Memories of Fazeley, written by Joseph T. Hunter in August 2008 when he was 88 years old.

Fazeley Canals

In the early twenties I guess a lot of people thought the coal bearing barges were pulled by horses, but in fact a lot were pulled by mules, large lean rangy animals very much like horses with very large floppy ears. They were a cross between a horse and a donkey and thousands were employed on the western front pulling heavy guns, and I reckon that some of them had seen action in France for on their flanks was burnt W D.

The stretch of canal from the junction to the Drayton Road bridge past Millfield School was very straight going towards Birmingham. There would be stress on the rope after negotiating the junction, with it pulling the coal laden barge and sometimes it would break and off would gallop the mule. The boatee, with the aid of a pole, would clamber out of the cabin, with the boat floundering and the rope dangling in the water and would give chase.

We children, on the way to school, standing on Tolsons Foot Bridge, had a birds eye view of the action, the boatee gave forth a tirade of abuse as we kids learned all the swear words. It was said the mules would perhaps run half a mile before they were caught.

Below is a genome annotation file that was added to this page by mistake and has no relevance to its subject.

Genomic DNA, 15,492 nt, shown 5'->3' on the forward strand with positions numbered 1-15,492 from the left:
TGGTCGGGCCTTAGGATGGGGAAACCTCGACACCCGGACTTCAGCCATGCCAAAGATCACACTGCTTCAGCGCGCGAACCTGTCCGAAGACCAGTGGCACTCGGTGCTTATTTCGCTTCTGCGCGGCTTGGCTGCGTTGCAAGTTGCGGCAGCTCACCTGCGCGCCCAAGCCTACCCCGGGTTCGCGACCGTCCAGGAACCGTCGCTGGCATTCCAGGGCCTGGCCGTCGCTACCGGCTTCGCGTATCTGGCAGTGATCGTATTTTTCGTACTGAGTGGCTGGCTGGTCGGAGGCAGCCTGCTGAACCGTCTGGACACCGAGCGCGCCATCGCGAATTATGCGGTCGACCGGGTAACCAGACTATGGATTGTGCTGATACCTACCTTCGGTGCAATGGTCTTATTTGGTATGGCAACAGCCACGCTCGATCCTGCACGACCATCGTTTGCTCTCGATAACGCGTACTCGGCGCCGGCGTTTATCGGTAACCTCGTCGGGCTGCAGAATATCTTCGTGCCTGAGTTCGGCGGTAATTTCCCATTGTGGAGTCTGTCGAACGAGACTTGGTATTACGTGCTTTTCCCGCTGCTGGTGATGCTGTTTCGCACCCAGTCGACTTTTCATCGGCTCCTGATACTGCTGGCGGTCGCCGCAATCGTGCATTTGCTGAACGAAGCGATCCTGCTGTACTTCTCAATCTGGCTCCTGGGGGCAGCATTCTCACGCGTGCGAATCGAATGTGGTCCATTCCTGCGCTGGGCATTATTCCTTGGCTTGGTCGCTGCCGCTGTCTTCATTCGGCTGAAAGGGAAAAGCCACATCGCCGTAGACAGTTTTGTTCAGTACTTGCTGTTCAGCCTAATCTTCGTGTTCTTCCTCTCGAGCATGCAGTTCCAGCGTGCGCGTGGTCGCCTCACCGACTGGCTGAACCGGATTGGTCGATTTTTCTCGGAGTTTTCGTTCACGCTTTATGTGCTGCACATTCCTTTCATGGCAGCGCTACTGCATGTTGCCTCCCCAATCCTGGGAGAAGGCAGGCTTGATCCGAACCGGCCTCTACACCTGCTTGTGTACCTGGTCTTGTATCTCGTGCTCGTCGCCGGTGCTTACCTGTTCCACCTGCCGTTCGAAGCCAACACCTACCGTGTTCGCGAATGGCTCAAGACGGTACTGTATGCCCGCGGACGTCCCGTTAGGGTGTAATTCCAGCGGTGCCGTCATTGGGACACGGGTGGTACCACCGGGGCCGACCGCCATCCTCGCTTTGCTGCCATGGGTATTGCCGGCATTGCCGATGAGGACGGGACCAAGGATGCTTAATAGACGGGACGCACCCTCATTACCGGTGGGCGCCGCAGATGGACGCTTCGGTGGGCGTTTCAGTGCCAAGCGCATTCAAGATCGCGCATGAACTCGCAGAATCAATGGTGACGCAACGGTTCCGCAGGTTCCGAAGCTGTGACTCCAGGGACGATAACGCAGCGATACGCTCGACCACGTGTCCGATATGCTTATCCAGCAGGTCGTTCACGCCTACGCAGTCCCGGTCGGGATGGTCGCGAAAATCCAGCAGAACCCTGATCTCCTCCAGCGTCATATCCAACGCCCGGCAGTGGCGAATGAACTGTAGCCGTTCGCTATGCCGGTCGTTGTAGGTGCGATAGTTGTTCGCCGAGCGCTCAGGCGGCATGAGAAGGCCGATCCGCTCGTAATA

The barges would travel to Birmingham laden with coal and return to Glascote in one day, probably 16 miles each way, so no time could be lost. The boatees or bargemen would have long whips which they would carry not to hit the animals but to urge them on for the bargeman and his horse were good friends and the bargeman's livelihood.

So the crack of the whips were the sounds we heard as we went to school, like the sounds of traffic today. Later in the afternoon, at 4pm as we came out of school the boats would be returning, travelling much faster back to Glascote unladen, the bargemens faces blackened with coal dust. I do not know if they had help to barrow the coal out of the boats but they were as black as miners. It was a hard life for them especially for the families who lived on the boats.